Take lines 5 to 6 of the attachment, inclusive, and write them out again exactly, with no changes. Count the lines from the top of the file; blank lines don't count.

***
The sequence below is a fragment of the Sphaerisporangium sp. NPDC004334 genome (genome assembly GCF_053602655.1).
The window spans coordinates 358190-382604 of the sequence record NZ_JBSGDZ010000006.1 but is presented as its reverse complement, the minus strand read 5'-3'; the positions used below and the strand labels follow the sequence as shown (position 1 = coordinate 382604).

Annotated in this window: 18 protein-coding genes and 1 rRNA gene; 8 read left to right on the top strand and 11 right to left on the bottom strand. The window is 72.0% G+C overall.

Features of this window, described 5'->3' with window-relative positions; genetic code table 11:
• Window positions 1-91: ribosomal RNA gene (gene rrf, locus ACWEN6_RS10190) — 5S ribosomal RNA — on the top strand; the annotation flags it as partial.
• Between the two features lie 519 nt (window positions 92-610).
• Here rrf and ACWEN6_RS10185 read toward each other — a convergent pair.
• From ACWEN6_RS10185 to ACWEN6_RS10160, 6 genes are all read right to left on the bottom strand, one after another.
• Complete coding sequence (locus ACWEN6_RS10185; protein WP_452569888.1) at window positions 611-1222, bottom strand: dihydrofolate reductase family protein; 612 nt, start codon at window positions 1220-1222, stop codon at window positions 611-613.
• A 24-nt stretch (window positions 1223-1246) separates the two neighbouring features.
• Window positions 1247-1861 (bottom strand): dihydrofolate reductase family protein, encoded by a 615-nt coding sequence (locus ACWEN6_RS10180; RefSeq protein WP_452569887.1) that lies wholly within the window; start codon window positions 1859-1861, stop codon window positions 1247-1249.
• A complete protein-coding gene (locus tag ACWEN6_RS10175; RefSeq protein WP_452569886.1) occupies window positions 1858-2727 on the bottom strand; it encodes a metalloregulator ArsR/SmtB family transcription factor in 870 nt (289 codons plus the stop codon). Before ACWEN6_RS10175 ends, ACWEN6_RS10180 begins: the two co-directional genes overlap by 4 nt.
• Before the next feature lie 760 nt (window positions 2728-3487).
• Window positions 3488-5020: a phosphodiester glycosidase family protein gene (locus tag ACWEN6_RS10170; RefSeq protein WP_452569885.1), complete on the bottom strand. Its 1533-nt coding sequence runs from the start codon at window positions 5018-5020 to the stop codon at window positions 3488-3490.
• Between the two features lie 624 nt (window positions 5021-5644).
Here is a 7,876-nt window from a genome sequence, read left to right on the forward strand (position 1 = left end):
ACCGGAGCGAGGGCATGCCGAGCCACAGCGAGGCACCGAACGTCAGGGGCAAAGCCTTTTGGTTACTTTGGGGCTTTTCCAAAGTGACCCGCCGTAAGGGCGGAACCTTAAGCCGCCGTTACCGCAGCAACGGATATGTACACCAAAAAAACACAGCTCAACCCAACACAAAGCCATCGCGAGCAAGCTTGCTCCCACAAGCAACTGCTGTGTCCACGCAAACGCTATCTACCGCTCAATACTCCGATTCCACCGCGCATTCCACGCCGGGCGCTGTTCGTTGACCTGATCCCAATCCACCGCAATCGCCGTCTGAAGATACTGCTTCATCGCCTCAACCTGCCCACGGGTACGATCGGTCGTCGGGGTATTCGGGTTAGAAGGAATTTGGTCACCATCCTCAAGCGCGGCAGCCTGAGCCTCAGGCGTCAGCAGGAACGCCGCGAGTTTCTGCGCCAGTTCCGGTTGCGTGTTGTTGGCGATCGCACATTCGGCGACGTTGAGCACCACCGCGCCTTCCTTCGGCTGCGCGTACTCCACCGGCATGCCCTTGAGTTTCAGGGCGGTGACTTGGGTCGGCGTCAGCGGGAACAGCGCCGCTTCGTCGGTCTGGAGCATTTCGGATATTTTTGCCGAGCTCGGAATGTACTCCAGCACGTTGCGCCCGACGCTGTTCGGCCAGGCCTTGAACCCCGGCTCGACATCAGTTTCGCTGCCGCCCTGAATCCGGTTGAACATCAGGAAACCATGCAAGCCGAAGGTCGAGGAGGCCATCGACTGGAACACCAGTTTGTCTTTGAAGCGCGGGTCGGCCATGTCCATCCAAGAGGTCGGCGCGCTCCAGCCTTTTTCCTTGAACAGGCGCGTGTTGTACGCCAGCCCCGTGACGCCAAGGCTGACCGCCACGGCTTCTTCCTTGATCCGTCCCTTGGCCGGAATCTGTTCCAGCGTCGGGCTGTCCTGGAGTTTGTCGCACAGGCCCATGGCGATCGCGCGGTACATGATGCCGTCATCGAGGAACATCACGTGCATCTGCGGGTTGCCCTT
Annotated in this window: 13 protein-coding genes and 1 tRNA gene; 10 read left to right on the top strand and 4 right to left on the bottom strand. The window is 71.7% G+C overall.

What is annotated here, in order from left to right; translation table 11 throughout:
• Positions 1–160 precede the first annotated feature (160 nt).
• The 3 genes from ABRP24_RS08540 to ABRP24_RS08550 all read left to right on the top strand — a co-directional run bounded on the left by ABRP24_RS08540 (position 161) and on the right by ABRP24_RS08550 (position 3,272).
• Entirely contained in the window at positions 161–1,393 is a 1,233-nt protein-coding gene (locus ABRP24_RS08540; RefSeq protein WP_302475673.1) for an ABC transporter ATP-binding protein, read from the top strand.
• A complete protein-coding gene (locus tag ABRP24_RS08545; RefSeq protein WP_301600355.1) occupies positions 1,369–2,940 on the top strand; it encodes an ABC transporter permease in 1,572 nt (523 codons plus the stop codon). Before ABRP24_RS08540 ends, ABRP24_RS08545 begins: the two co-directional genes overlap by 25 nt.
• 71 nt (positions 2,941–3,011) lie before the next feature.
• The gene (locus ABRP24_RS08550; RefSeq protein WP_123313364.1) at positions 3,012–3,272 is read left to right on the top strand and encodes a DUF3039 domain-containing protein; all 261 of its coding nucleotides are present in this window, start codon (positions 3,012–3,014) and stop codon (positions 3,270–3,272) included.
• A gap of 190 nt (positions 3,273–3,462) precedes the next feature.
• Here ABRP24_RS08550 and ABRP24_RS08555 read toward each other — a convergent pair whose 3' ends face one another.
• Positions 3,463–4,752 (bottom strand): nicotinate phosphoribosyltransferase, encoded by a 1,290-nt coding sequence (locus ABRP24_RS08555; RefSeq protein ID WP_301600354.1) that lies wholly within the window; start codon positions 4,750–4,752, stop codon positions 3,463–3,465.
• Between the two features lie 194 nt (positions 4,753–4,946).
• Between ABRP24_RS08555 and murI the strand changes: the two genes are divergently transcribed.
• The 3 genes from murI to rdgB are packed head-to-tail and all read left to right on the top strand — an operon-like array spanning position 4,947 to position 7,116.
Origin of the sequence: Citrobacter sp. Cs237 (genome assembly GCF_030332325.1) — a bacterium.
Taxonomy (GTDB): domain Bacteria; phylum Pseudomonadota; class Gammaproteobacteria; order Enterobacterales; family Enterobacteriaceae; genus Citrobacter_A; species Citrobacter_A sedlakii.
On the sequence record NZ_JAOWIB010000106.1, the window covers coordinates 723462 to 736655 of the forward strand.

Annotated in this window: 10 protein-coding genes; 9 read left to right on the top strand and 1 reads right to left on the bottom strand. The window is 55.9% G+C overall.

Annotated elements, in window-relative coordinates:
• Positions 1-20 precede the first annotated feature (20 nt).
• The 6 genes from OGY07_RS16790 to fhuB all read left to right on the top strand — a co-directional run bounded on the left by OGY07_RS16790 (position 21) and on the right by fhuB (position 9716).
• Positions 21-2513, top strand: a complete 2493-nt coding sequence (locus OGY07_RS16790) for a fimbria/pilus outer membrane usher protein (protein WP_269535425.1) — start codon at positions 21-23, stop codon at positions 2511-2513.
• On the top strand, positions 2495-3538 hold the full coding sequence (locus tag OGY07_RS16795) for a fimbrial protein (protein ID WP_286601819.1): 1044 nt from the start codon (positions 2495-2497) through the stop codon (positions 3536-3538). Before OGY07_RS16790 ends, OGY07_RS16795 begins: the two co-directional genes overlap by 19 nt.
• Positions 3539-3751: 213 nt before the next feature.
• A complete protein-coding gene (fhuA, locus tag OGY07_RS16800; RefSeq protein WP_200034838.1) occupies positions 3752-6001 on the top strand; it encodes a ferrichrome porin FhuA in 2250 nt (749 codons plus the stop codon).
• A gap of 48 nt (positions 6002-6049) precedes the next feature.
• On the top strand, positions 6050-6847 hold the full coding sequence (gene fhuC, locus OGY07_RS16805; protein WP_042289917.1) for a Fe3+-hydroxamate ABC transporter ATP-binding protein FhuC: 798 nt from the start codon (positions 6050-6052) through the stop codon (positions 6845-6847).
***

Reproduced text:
• Window positions 1-91: ribosomal RNA gene (gene rrf, locus ACWEN6_RS10190) — 5S ribosomal RNA — on the top strand; the annotation flags it as partial.
• Between the two features lie 519 nt (window positions 92-610).